No Threat to the Common Travel Area from the UK
While the focus on Irish matters in the Brexit negotiations has been on future border arrangements between the Republic and Northern Ireland, the implications for the Common Travel Area (CTA) are starting to get more attention. The issue has been raised, in particular, by the Armagh born, Labour MP, Conor McGinn. He is seeking assurances that the present regime can continue, post Brexit. It is also a question which is exercising the minds of many of the over 500,000 Irish born (North and South) who live on the island of Britain. Any changes in the CTA would be likely to have negative implications for the Good Friday (Belfast) Agreement which was signed against the background of the CTA.
The CTA has never been fully defined in law but is based on a series of conventions, supported in some areas by legislation whereby Britain and Ireland confer rights on each other’s citizens which long predate the entry of both States into the European Union (or its predecessor the EEC). While there is some overlap between the rights enjoyed under the CTA and the EU freedom of movement, the CTA has a much wider remit.
Apart from the bilateral British/Irish arrangements, the CTA was also provided for in Protocol 20, annexed to the Treaty on the Functioning of the EU (1992).
Protocol 20 allows that UK and Ireland can ‘continue to make arrangements between themselves relating to the movement of persons between their territories (‘the Common Travel Area’)’.
While it is clear that this Protocol will fall once the UK exits the EU, both the UK and the EU have expressed general support for the continued operation of the CTA.
The UK Position Paper on “Northern Ireland and Ireland”, issued on 16 August, makes it clear that the UK wishes to maintain the full current arrangements of the CTA. The UK paper states that current rights enjoyed by British and Irish citizen include the following:
- the right to enter and reside in each other’s state without being subject to a requirement to obtain permission;
- the right to work without being subject to a requirement to obtain permission;
- the right to study;
- access to social welfare entitlements and benefits;
- access to health services; and
- the right to vote in local and parliamentary elections.
In addition, the UK has made it clear that it does not view the open border, under the CTA, between the Irish Republic and Northern Ireland as a potential backdoor which could help to thwart any new UK immigration controls on other EU citizens. The UK pointed out that other EU citizens will continue to be free to travel directly to the UK, visa free, post Brexit, and that any new restrictions will rely primarily on curbs on EU citizens entering the UK Labour market and/or accessing the social welfare system.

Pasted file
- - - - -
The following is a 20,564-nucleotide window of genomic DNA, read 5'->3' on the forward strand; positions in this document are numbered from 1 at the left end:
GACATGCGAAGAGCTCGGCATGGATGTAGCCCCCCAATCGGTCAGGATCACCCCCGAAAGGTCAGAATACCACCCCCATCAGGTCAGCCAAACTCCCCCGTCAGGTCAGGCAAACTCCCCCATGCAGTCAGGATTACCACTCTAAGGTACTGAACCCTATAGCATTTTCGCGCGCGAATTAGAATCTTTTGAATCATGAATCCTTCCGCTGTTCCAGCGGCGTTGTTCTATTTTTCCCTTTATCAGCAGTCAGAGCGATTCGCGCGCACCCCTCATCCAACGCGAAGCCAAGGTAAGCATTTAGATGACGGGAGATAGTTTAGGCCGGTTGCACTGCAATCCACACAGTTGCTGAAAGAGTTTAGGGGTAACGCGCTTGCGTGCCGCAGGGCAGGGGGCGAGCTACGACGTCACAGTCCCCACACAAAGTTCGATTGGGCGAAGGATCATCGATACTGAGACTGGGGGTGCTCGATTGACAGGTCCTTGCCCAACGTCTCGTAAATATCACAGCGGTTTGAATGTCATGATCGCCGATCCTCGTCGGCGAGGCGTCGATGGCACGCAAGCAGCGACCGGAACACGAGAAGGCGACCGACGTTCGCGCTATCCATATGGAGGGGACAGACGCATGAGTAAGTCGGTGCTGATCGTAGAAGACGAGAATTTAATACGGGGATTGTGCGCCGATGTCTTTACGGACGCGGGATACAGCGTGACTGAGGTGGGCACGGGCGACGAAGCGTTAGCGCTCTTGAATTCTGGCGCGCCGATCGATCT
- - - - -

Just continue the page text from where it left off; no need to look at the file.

This is a very open and progressive approach to the CTA. It builds on assurances, given earlier by Brexit Secretary David Davis and Prime Minister Theresa May that the UK Government intended to preserve the full range of entitlements in the CTA. Speaking in the House of Commons on the debate to trigger Article 50, Davis said that the UK intended “without any qualification” to retain the CTA with Ireland after it leaves the European Union.
In essence, this means that the UK plans fully protect the position of Irish citizens in the Ireland Act 1949. The 1949 Act states “that, notwithstanding that the Republic of Ireland is not part of His Majesty’s dominions, the Republic of Ireland is not a foreign country for the purposes of any law in force in any part of the United Kingdom or in any colony, protectorate…..”
The UK Government has also committed itself to ensuring that the rights conferred by the CTA will be enshrined in any final EU/UK treaty.
The approach of the EU to the CTA, on the other hand, has not been anything like as explicit as the British offer. It produced its own paper, “Guiding Principles for the Dialogue on Ireland/Northern Ireland”. This is a very poor document. It offers no actual proposals on the future Northern Ireland/ Republic border. The former Irish Minister for Justice, Michael McDowell, rightly described it as “glib”. In the paper, the EU Task Force takes a more minimalist approach to the CTA which it describes in the following terms:
“The Common Travel Area is a long-standing arrangement between Ireland and the United Kingdom, predating either country’s accession to the Union, which enables Irish and British citizens to travel and reside in either jurisdiction without restriction and provides for associated rights and privileges in both jurisdictions.”
It goes on to state that continuation of the CTA arrangements, in conformity with European Law, should be recognised. It is certainly not nearly as forward a position as the UK. There is a further restriction contained in the EU negotiating guidelines which states that anything on Ireland “must maintain the integrity of the Union’s Legal Order”. This means that the EU is hedging its bets somewhat. However, there is no reason, at present, to believe the EU will be particularly difficult on this matter. In fact, agreement on the CTA should be one of the less difficult parts of Brexit.
The main danger to the CTA would be in a scenario where there was no deal between the EU and the UK and the EU authorities took a very punitive attitude to the UK, post Brexit. However, that would place the Irish Government in an impossible position and it is highly unlikely that the EU would go down that road.
Therefore, it would seem that the fears of Conor McGinn are not warranted at this stage.